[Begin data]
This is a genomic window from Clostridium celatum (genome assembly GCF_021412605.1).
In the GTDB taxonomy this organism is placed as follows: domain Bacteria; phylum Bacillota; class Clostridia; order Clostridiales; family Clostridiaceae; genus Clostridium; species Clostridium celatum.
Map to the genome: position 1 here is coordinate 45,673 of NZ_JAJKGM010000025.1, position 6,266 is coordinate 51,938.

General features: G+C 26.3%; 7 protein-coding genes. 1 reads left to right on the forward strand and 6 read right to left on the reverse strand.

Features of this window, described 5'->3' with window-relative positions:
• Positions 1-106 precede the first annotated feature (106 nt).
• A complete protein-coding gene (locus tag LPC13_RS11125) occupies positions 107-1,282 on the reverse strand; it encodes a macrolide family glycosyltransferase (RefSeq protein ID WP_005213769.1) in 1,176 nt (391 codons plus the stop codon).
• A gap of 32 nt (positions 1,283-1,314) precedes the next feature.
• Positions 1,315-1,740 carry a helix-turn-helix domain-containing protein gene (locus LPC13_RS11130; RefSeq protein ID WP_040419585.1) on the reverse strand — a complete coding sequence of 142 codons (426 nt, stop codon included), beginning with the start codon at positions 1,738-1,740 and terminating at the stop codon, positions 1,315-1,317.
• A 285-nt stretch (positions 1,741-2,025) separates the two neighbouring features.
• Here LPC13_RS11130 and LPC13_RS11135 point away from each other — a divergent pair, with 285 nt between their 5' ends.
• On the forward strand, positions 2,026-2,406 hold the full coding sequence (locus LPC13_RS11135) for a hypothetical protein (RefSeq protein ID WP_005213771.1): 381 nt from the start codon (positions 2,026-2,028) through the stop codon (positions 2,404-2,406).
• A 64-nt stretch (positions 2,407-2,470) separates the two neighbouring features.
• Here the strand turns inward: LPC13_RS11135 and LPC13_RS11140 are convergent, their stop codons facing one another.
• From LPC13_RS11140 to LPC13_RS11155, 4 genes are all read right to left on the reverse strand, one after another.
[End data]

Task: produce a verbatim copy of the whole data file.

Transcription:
This is a genomic window from Clostridium celatum (genome assembly GCF_021412605.1).
In the GTDB taxonomy this organism is placed as follows: domain Bacteria; phylum Bacillota; class Clostridia; order Clostridiales; family Clostridiaceae; genus Clostridium; species Clostridium celatum.
Map to the genome: position 1 here is coordinate 45,673 of NZ_JAJKGM010000025.1, position 6,266 is coordinate 51,938.

General features: G+C 26.3%; 7 protein-coding genes. 1 reads left to right on the forward strand and 6 read right to left on the reverse strand.

Features of this window, described 5'->3' with window-relative positions:
• Positions 1-106 precede the first annotated feature (106 nt).
• A complete protein-coding gene (locus tag LPC13_RS11125) occupies positions 107-1,282 on the reverse strand; it encodes a macrolide family glycosyltransferase (RefSeq protein ID WP_005213769.1) in 1,176 nt (391 codons plus the stop codon).
• A gap of 32 nt (positions 1,283-1,314) precedes the next feature.
• Positions 1,315-1,740 carry a helix-turn-helix domain-containing protein gene (locus LPC13_RS11130; RefSeq protein ID WP_040419585.1) on the reverse strand — a complete coding sequence of 142 codons (426 nt, stop codon included), beginning with the start codon at positions 1,738-1,740 and terminating at the stop codon, positions 1,315-1,317.
• A 285-nt stretch (positions 1,741-2,025) separates the two neighbouring features.
• Here LPC13_RS11130 and LPC13_RS11135 point away from each other — a divergent pair, with 285 nt between their 5' ends.
• On the forward strand, positions 2,026-2,406 hold the full coding sequence (locus LPC13_RS11135) for a hypothetical protein (RefSeq protein ID WP_005213771.1): 381 nt from the start codon (positions 2,026-2,028) through the stop codon (positions 2,404-2,406).
• A 64-nt stretch (positions 2,407-2,470) separates the two neighbouring features.
• Here the strand turns inward: LPC13_RS11135 and LPC13_RS11140 are convergent, their stop codons facing one another.
• From LPC13_RS11140 to LPC13_RS11155, 4 genes are all read right to left on the reverse strand, one after another.